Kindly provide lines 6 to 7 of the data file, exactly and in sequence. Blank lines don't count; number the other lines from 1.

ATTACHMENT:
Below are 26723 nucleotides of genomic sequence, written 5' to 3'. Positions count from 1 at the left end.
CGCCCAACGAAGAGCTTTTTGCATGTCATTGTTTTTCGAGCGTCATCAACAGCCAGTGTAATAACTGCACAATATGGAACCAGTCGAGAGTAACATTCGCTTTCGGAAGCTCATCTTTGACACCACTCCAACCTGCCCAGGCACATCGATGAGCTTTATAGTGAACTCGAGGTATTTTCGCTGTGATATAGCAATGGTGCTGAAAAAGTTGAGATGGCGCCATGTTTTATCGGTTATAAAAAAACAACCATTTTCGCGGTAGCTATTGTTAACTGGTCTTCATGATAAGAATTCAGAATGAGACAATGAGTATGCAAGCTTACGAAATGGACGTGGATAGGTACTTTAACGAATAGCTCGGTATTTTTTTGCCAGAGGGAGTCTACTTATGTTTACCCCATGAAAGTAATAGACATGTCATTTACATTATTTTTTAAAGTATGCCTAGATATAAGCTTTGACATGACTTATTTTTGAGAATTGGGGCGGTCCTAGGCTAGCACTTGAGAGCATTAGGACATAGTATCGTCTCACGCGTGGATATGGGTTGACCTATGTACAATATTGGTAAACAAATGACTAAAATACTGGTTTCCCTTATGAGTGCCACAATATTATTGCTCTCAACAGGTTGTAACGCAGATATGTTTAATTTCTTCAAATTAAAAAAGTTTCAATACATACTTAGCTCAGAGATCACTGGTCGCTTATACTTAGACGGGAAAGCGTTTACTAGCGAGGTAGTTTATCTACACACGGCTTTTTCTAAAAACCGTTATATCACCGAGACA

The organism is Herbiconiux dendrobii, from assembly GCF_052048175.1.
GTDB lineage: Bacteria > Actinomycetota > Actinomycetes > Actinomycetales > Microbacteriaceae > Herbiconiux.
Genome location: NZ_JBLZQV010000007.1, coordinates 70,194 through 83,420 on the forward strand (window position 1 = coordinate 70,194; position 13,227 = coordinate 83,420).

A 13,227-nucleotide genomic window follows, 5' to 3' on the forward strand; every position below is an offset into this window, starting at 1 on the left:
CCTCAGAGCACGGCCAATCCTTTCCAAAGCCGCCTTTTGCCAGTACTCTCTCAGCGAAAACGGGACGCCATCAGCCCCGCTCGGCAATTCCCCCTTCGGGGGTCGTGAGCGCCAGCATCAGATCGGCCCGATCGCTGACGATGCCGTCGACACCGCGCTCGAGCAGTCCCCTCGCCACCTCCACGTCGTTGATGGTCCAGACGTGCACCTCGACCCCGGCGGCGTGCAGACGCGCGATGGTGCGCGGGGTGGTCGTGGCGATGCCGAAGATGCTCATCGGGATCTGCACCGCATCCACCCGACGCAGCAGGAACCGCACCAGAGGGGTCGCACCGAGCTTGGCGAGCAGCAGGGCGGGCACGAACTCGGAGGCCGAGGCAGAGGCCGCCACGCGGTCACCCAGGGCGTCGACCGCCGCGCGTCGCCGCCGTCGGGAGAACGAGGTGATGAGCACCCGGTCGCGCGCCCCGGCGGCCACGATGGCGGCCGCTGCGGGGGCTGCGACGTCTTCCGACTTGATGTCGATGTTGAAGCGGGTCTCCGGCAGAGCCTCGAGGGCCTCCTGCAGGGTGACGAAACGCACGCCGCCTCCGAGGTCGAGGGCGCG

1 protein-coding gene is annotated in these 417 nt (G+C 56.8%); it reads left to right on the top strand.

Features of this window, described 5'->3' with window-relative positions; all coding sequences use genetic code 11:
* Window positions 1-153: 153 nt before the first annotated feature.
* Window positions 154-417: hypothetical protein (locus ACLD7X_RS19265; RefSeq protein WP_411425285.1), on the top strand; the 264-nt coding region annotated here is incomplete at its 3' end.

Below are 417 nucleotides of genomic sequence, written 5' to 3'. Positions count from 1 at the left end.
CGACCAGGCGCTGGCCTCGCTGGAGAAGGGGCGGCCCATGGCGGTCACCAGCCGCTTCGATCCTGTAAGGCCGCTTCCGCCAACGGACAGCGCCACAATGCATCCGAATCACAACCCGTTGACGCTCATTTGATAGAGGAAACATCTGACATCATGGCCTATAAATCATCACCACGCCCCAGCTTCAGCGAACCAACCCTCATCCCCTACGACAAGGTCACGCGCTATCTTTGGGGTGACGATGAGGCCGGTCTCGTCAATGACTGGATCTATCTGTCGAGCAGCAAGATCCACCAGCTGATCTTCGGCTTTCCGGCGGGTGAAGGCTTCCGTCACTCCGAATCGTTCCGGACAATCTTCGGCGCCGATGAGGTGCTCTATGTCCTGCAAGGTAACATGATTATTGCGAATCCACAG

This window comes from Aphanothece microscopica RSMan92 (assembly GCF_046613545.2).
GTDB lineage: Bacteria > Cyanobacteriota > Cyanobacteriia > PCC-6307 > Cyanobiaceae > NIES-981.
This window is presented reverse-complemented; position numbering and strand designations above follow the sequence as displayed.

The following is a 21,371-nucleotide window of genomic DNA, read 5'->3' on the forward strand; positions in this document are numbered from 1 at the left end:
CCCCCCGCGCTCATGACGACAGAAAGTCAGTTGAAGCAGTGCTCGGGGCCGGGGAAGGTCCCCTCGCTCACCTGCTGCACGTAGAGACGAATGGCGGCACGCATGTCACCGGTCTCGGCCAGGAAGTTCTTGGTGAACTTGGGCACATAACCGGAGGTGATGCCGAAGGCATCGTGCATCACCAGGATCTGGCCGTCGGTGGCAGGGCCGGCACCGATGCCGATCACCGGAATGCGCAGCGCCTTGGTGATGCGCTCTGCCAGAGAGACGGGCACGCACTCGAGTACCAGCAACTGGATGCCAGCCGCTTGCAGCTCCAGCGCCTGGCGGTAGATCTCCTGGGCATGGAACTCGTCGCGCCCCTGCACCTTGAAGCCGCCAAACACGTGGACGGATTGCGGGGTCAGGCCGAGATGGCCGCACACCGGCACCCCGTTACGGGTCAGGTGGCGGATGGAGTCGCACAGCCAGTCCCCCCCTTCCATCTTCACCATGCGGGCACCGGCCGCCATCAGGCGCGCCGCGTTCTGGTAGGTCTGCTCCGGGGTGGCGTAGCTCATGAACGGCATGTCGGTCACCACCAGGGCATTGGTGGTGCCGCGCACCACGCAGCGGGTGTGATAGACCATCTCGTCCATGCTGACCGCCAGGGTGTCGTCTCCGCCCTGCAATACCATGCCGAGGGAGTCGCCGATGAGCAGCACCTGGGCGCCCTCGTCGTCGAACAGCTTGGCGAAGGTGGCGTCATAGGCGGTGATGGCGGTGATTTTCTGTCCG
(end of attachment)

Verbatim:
A 13,227-nucleotide genomic window follows, 5' to 3' on the forward strand; every position below is an offset into this window, starting at 1 on the left:
CCTCAGAGCACGGCCAATCCTTTCCAAAGCCGCCTTTTGCCAGTACTCTCTCAGCGAAAACGGGACGCCATCAGCCCCGCTCGGCAATTCCCCCTTCGGGGGTCGTGAGCGCCAGCATCAGATCGGCCCGATCGCTGACGATGCCGTCGACACCGCGCTCGAGCAGTCCCCTCGCCACCTCCACGTCGTTGATGGTCCAGACGTGCACCTCGACCCCGGCGGCGTGCAGACGCGCGATGGTGCGCGGGGTGGTCGTGGCGATGCCGAAGATGCTCATCGGGATCTGCACCGCATCCACCCGACGCAGCAGGAACCGCACCAGAGGGGTCGCACCGAGCTTGGCGAGCAGCAGGGCGGGCACGAACTCGGAGGCCGAGGCAGAGGCCGCCACGCGGTCACCCAGGGCGTCGACCGCCGCGCGTCGCCGCCGTCGGGAGAACGAGGTGATGAGCACCCGGTCGCGCGCCCCGGCGGCCACGATGGCGGCCGCTGCGGGGGCTGCGACGTCTTCCGACTTGATGTCGATGTTGAAGCGGGTCTCCGGCAGAGCCTCGAGGGCCTCCTGCAGGGTGACGAAACGCACGCCGCCTCCGAGGTCGAGGGCGCG